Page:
Opening one’s mind to new ideas is only the first step. Many other changes are needed to transform yourself, and then your organization, into a hotbed of creative thinking. Foremost among them are becoming a more fertile idea generator, changing the language your organization uses for ideas, and promoting constructive dissent as a tool to nurture ideas. This article is far too short to delve deeply into this subject, but this is a beginning onto which you can add much detail through further inquiry.

Idea generation

We’ve long been enthusiastic about mind-mapping as a technique for drawing out ideas from people who thought they had none. A mind map is a diagram used to represent ideas, words, tasks or other items linked around a central goal, idea or key word. Ishikawa, or “fishbone” diagrams made popular in Quality Assurance are slightly more structured versions. When an individual or a small team draws a mind-map or fishbone diagram to identify possible actions in support of a goal, the participant(s) are usually amazed at the volume of ideas they produce. When these ideas are organized into a hierarchy, few are discarded but the priorities emerge almost spontaneously as the group recognizes the differences between the big ideas and their constituents.

Language

The words your organization uses for ideas can stimulate or stop creativity. For example, the notion that one must generate many “wrong” ideas to find each “right” one makes it clear that the volume of ideas matters, and eliminates the pressure to hatch perfectly formed ideas, ready for implementation. “Imperfect” is another important word, denoting that the programs, initiatives, methods, processes your organization adopts are always open to change and improvement. “Perfect” does just the opposite. The literature on creating thinking includes many more examples of how language can unleash or smother creativity.

Constructive Dissent

We’ve used a formula for stimulating constructive dissent to improve the quality of decisions for more than 20 years. But we used it without explanation. We were initially pleased with how it stimulated creativity in planning and problem-solving sessions. Then, 8 or 9 years ago, we began discussing the technique explicitly with our clients. We were even more impressed with the results. We found that “naming” the technique, and discussing it as a requirement for effective team functioning, transformed “disagreement” from a negative into a positive way to add value to existing ideas. Again, much more discussion is possible, and we encourage you to inquire further if increasing your own or your team’s creativity is of interest to you.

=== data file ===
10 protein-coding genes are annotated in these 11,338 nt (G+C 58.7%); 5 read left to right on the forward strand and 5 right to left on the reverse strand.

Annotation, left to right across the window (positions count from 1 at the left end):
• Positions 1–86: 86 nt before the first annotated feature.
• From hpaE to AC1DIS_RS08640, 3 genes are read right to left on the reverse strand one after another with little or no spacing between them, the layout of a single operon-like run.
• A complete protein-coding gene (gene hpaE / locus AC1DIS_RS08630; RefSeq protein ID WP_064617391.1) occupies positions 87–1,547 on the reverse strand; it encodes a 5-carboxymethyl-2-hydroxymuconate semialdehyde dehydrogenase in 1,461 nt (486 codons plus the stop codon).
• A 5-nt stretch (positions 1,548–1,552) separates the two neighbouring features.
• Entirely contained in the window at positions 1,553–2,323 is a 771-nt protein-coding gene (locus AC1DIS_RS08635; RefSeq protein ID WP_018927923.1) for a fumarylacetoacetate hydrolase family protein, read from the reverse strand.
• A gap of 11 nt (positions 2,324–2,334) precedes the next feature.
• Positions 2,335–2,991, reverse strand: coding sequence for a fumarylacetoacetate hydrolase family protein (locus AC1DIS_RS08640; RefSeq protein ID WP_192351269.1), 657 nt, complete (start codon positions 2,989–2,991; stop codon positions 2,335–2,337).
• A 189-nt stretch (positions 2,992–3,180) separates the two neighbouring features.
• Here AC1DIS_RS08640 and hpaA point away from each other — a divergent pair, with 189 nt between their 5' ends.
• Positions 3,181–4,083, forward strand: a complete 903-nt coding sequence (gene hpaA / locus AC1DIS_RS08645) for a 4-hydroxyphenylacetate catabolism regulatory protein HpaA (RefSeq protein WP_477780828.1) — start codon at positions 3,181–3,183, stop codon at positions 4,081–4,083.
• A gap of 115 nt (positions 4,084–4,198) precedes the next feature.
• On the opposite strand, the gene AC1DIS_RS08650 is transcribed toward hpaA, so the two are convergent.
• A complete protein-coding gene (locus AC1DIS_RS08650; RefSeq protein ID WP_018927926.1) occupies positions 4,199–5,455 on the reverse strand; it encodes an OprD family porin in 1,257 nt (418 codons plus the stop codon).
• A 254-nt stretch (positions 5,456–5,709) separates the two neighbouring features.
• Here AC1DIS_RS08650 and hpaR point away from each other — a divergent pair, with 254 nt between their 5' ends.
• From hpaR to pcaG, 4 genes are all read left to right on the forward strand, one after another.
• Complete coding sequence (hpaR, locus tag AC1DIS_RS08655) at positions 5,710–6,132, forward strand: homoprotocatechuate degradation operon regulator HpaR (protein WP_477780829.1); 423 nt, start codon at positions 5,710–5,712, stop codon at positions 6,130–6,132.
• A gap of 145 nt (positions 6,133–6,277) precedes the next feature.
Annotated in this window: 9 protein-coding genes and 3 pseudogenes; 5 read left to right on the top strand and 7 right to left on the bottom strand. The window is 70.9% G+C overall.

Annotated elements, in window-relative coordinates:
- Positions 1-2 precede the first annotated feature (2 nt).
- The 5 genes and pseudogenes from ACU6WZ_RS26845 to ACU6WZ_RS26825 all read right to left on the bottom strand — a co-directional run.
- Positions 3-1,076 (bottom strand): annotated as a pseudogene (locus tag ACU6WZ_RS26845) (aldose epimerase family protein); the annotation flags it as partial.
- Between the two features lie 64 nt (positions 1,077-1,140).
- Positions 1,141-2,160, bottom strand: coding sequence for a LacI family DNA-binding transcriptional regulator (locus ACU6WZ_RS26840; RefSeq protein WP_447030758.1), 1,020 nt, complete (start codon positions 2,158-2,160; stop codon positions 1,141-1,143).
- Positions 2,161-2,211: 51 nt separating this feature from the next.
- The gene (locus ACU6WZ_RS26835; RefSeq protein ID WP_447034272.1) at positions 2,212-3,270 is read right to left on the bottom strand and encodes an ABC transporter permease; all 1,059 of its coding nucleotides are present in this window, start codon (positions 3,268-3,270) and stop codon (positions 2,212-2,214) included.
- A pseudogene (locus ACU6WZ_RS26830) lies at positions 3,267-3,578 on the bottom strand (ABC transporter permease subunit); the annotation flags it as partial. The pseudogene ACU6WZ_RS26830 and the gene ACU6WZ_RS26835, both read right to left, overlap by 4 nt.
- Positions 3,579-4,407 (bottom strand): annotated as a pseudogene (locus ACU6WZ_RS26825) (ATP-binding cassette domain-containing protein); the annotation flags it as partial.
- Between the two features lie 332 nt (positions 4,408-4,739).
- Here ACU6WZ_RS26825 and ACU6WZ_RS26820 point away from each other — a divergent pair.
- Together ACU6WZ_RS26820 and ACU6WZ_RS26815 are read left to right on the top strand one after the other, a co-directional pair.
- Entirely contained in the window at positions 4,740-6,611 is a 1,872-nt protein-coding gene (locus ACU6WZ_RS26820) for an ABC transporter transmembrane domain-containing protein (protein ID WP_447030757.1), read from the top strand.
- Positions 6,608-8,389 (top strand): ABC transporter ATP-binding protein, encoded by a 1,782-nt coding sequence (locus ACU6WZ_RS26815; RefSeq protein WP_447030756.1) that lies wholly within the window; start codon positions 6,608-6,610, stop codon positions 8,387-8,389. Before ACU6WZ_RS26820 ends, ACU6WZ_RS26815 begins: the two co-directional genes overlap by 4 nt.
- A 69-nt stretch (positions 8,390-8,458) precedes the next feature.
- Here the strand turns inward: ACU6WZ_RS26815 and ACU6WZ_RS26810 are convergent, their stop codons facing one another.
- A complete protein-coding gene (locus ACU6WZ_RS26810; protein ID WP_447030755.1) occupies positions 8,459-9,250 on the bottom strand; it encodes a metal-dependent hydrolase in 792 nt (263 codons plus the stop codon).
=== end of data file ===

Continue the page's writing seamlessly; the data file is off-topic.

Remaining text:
Focus on the other 360 days

In summary, the combination of our planning process and the way our brains work isn’t a very good recipe for creative strategic planning. But we don’t think the solution is to change the planning process. All organizations still need plans that are sound, aligned, and complete with measurable objectives, milestones and assignments of responsibility for results. Rather than revising the planning process you use for perhaps 5 days per year, we’d opt to bring more creativity into the other 360 days. After all, if Mintzberg is right (and we think he is), it’s the other 360 days during which the real creative and strategic thinking happens, so that should be the focus of your efforts to think more creatively.

You’ll never see the world in a different way if you always stand in the same place. Hunt for new experiences, exposure to new ideas, opportunities to see how others do things – in short, feed your brain with new ideas and observations so that it can do what it does best – make connections and see new opportunities in them. You have nothing to lose but the status quo.

© Knowlan Consulting Group Inc. 2011